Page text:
artist: Ivan Reis
Moreso than in Aquaman, Geoff does a good job of juggling ongoing arcs within Justice League itself, notably the relationship between Superman and Wonder Woman. In #15 they talk about the concepts of secret identities, with Superman explaining what Clark Kent means to him, which also means Wonder Woman dons glasses in the New 52, as her civilian presence routinely did previously. It's a sequence you wish could play longer, even though there's a lot of superhero goodness that follows, big epic stuff that Justice League has been doing since the start, what I've called the monthly event book, though after the first arc of the series this is the only the second instance where the book actually feels like an event.
A lot of that is owed to artist Ivan Reis, who is a regular collaborator of Geoff's in his Green Lantern work, including Blackest Night. He knows exactly how to do big action, and these issues are almost worth it just to see him at work. If anyone could follow Jim Lee, it's definitely Reis.
An interesting undercurrent of the issues is also Cyborg's continuing arc. He's been a featured member of the League since the first issue, including his origin. Originally Cyborg was a founding member of Marv Wolfman's New Teen Titans thirty years ago. His graduation to the League was one of the biggest shifts in DC lore in the New 52, though Geoff has taken his time returning to him. These issues feature as has been the undercurrent of his role Cyborg's conflicted feelings about being a man with so much machinery, fearing that he's losing his humanity. Yet it's this concern that keeps him human. Otherwise he can be fairly functional in nature, providing tech support in most situations.
By the end of #16 he's made a huge personal decision as well as the call to bring in backup for the League, essentially acting as the voice of the team. Most of the other members tend to represent themselves first, and that's as much as it should be. Cyborg is there not only as the only member without his own book, but as the glue that keeps it together and the connection to the larger community. For the record, the faces seen on the last page are labeled Green Arrow (who previously failed to draft himself into the team), Shazam (who's the star of the backup feature and erstwhile Captain Marvel), Black Lightning, Hawkman, Black Canary, Firestorm, Vixen, Zatanna, Element Woman, and Goldrush.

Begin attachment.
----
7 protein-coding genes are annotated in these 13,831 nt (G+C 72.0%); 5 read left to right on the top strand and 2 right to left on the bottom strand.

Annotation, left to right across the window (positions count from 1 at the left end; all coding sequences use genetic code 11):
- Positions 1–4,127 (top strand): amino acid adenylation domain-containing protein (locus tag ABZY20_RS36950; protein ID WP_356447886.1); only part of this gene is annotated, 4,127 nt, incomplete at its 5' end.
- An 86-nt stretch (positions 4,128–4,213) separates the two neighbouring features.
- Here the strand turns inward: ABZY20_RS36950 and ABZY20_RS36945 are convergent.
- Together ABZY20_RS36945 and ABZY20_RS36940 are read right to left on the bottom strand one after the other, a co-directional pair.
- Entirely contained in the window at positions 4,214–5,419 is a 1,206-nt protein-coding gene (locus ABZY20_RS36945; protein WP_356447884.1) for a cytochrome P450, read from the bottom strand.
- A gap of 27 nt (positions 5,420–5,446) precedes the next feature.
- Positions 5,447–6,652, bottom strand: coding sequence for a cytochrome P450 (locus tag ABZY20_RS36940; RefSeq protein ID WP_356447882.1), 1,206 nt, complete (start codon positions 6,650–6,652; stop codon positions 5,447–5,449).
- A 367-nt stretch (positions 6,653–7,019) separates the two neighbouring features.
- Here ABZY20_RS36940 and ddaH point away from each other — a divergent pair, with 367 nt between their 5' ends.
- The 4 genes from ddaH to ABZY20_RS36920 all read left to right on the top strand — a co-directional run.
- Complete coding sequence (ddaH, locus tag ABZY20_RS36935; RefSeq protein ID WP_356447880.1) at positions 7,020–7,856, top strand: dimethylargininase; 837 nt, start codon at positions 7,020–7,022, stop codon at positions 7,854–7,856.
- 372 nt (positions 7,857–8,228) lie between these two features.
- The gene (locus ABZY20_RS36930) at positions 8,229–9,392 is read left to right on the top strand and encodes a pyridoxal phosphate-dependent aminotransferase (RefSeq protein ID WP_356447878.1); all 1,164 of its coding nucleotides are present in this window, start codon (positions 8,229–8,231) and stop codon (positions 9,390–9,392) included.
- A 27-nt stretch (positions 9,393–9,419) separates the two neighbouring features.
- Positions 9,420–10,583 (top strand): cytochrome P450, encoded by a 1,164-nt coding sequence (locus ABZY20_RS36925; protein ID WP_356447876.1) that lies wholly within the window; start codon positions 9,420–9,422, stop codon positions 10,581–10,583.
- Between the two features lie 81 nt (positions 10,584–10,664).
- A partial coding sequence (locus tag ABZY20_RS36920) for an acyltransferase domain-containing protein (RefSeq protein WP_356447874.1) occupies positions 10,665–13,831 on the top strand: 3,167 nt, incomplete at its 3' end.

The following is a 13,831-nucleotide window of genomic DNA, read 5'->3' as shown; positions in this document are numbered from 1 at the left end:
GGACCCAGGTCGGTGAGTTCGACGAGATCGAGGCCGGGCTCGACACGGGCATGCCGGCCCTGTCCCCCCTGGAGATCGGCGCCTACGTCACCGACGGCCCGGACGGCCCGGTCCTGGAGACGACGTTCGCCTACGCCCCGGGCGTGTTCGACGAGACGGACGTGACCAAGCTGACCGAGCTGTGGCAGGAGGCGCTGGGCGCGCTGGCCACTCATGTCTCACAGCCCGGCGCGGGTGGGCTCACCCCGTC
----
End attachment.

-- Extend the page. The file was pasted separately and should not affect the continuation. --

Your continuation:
Now, Firestorm just had his monthly book cancelled. It seems whenever that happens the editor is quick to say the character will live on in a team book, and this is most times a totally wasted reassurance, because these appearances tend to be meaningless. Geoff himself made good on this in Teen Titans when he redefined Bart Allen (formerly Impulse, since Kid Flash) and even Superboy, and Cyborg is all but another success in that regard. Time will tell if Firestorm joins those ranks.
Element Woman, meanwhile, is a new version of a character associated with Metamorpho, who made her first appearance, technically speaking, in Geoff's Flashpoint. Goldrush is an entirely new character, which is something that should happen in a Justice League book, especially one written by Geoff Johns. The others are all more or less established players in League lore. Vixen and Black Lightning are two characters who were elevated in previous revivals of the team, so it's good to see them back in the mix.
Shazam, meanwhile, continues in the backups with Geoff and Gary Frank. He and friend Freddy Freeman are still trying to exploit his powers for mischief, but Billy Batson is beginning to learn that there are certain responsibilities involved as well. He alienates Freddy when he claims he won't switch out of the Shazam form, but decides differently when Black Adam shows up and proves that it's after all not just fun and games. To escape his dark mirror, Billy switches back to being a kid. Black Adam was a signature element of 52, which Geoff wrote in conjunction with Grant Morrison, Mark Waid, and Greg Rucka. Chances are that future installments will reflect the character's more subtle features.